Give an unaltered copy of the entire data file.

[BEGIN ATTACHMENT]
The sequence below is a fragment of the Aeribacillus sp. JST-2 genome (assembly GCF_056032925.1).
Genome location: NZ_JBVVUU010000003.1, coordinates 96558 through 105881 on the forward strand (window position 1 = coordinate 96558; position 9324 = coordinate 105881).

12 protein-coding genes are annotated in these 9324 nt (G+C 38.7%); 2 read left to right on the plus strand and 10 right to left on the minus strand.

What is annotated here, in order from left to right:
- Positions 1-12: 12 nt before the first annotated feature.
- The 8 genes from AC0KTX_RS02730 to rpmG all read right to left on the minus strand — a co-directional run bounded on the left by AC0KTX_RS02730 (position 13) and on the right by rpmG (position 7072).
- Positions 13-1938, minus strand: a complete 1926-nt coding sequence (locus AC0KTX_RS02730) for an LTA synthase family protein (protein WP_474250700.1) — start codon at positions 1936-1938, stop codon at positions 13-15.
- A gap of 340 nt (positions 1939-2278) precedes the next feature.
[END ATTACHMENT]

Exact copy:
The sequence below is a fragment of the Aeribacillus sp. JST-2 genome (assembly GCF_056032925.1).
Genome location: NZ_JBVVUU010000003.1, coordinates 96558 through 105881 on the forward strand (window position 1 = coordinate 96558; position 9324 = coordinate 105881).

12 protein-coding genes are annotated in these 9324 nt (G+C 38.7%); 2 read left to right on the plus strand and 10 right to left on the minus strand.

What is annotated here, in order from left to right:
- Positions 1-12: 12 nt before the first annotated feature.
- The 8 genes from AC0KTX_RS02730 to rpmG all read right to left on the minus strand — a co-directional run bounded on the left by AC0KTX_RS02730 (position 13) and on the right by rpmG (position 7072).
- Positions 13-1938, minus strand: a complete 1926-nt coding sequence (locus AC0KTX_RS02730) for an LTA synthase family protein (protein WP_474250700.1) — start codon at positions 1936-1938, stop codon at positions 13-15.
- A gap of 340 nt (positions 1939-2278) precedes the next feature.